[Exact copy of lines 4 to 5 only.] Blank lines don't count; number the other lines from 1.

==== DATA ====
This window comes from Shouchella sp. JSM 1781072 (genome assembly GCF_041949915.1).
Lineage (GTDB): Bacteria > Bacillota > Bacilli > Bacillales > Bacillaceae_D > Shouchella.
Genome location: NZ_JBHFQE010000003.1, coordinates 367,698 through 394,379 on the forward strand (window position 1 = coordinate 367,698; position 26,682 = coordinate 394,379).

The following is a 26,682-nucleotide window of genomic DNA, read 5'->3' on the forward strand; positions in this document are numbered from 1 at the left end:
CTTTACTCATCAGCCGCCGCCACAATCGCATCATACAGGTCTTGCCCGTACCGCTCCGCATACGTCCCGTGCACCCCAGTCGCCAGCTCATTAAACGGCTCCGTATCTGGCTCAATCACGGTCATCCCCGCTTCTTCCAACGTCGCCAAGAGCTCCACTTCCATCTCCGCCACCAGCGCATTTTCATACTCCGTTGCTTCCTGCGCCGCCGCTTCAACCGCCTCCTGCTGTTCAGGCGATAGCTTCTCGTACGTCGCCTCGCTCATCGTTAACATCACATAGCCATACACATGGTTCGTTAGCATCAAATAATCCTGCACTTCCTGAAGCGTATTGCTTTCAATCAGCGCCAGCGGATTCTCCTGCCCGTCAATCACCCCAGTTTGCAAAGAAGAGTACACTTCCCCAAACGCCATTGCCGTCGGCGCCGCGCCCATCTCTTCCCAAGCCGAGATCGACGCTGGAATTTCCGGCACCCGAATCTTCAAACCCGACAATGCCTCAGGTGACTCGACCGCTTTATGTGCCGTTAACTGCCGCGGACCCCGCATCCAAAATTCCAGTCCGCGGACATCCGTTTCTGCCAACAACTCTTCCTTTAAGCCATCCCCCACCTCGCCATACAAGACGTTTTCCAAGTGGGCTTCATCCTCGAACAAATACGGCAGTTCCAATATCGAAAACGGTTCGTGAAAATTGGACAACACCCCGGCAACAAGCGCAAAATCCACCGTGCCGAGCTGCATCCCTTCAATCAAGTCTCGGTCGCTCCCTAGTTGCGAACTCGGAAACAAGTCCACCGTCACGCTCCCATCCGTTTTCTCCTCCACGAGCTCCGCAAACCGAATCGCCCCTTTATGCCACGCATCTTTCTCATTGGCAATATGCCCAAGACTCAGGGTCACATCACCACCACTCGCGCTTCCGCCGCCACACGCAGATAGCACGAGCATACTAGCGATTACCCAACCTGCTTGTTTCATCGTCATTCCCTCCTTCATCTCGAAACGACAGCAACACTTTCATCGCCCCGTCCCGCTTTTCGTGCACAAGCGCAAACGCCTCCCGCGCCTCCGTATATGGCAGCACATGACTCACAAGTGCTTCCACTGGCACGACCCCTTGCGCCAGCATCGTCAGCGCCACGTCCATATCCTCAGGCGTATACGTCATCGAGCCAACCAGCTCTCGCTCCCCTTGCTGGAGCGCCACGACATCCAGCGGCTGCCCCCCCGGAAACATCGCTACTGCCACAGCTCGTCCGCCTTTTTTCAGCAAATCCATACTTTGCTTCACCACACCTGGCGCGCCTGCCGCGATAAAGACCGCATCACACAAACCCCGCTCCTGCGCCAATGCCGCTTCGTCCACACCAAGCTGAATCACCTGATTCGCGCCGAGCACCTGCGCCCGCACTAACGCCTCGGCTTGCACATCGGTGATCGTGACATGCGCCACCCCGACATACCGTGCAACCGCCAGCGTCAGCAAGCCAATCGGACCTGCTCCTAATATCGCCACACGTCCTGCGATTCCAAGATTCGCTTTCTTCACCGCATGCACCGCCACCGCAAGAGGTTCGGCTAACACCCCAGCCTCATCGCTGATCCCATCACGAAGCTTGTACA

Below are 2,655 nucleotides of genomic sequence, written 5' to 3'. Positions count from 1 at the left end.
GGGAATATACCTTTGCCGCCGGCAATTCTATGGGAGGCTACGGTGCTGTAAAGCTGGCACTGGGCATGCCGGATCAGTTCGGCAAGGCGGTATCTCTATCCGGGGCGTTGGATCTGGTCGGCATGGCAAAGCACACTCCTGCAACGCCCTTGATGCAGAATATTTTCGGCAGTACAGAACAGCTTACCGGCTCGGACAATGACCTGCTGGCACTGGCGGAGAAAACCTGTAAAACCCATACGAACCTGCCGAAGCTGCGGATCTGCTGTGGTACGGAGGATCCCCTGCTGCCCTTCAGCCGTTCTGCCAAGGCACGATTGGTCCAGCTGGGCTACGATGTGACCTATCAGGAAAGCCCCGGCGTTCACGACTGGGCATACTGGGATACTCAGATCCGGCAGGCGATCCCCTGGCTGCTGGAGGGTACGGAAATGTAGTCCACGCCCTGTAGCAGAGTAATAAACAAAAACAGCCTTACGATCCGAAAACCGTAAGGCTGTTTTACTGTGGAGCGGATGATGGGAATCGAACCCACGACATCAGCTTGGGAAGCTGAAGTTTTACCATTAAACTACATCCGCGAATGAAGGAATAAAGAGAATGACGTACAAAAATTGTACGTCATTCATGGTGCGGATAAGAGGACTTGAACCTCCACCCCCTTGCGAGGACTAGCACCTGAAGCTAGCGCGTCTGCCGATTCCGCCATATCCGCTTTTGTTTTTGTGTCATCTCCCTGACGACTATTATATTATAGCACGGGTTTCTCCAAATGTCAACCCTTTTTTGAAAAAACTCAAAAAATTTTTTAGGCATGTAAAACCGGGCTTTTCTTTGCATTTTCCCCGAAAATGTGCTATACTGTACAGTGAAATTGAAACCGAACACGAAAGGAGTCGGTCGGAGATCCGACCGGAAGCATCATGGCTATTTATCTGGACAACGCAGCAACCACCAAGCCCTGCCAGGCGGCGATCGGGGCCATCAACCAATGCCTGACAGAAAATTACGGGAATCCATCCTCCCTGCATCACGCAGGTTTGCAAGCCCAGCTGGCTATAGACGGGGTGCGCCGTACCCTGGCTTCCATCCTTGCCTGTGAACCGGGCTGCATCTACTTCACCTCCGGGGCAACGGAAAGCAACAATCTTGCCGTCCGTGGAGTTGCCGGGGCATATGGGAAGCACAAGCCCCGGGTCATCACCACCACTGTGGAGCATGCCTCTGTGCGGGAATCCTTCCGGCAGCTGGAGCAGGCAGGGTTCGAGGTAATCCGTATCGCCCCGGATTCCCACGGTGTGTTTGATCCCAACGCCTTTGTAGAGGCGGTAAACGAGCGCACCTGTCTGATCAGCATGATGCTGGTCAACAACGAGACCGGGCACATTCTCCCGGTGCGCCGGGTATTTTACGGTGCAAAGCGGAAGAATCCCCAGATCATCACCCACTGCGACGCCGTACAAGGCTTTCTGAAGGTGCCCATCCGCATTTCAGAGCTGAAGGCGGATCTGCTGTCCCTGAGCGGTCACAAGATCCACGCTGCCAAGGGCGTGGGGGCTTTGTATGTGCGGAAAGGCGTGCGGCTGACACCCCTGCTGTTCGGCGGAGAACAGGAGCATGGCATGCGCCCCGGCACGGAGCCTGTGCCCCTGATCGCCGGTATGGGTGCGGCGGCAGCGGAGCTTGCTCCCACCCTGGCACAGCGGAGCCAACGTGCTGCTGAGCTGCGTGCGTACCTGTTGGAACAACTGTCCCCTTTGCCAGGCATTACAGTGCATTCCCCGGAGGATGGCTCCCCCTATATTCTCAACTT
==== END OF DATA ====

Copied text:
The following is a 26,682-nucleotide window of genomic DNA, read 5'->3' on the forward strand; positions in this document are numbered from 1 at the left end:
CTTTACTCATCAGCCGCCGCCACAATCGCATCATACAGGTCTTGCCCGTACCGCTCCGCATACGTCCCGTGCACCCCAGTCGCCAGCTCATTAAACGGCTCCGTATCTGGCTCAATCACGGTCATCCCCGCTTCTTCCAACGTCGCCAAGAGCTCCACTTCCATCTCCGCCACCAGCGCATTTTCATACTCCGTTGCTTCCTGCGCCGCCGCTTCAACCGCCTCCTGCTGTTCAGGCGATAGCTTCTCGTACGTCGCCTCGCTCATCGTTAACATCACATAGCCATACACATGGTTCGTTAGCATCAAATAATCCTGCACTTCCTGAAGCGTATTGCTTTCAATCAGCGCCAGCGGATTCTCCTGCCCGTCAATCACCCCAGTTTGCAAAGAAGAGTACACTTCCCCAAACGCCATTGCCGTCGGCGCCGCGCCCATCTCTTCCCAAGCCGAGATCGACGCTGGAATTTCCGGCACCCGAATCTTCAAACCCGACAATGCCTCAGGTGACTCGACCGCTTTATGTGCCGTTAACTGCCGCGGACCCCGCATCCAAAATTCCAGTCCGCGGACATCCGTTTCTGCCAACAACTCTTCCTTTAAGCCATCCCCCACCTCGCCATACAAGACGTTTTCCAAGTGGGCTTCATCCTCGAACAAATACGGCAGTTCCAATATCGAAAACGGTTCGTGAAAATTGGACAACACCCCGGCAACAAGCGCAAAATCCACCGTGCCGAGCTGCATCCCTTCAATCAAGTCTCGGTCGCTCCCTAGTTGCGAACTCGGAAACAAGTCCACCGTCACGCTCCCATCCGTTTTCTCCTCCACGAGCTCCGCAAACCGAATCGCCCCTTTATGCCACGCATCTTTCTCATTGGCAATATGCCCAAGACTCAGGGTCACATCACCACCACTCGCGCTTCCGCCGCCACACGCAGATAGCACGAGCATACTAGCGATTACCCAACCTGCTTGTTTCATCGTCATTCCCTCCTTCATCTCGAAACGACAGCAACACTTTCATCGCCCCGTCCCGCTTTTCGTGCACAAGCGCAAACGCCTCCCGCGCCTCCGTATATGGCAGCACATGACTCACAAGTGCTTCCACTGGCACGACCCCTTGCGCCAGCATCGTCAGCGCCACGTCCATATCCTCAGGCGTATACGTCATCGAGCCAACCAGCTCTCGCTCCCCTTGCTGGAGCGCCACGACATCCAGCGGCTGCCCCCCCGGAAACATCGCTACTGCCACAGCTCGTCCGCCTTTTTTCAGCAAATCCATACTTTGCTTCACCACACCTGGCGCGCCTGCCGCGATAAAGACCGCATCACACAAACCCCGCTCCTGCGCCAATGCCGCTTCGTCCACACCAAGCTGAATCACCTGATTCGCGCCGAGCACCTGCGCCCGCACTAACGCCTCGGCTTGCACATCGGTGATCGTGACATGCGCCACCCCGACATACCGTGCAACCGCCAGCGTCAGCAAGCCAATCGGACCTGCTCCTAATATCGCCACACGTCCTGCGATTCCAAGATTCGCTTTCTTCACCGCATGCACCGCCACCGCAAGAGGTTCGGCTAACACCCCAGCCTCATCGCTGATCCCATCACGAAGCTTGTACA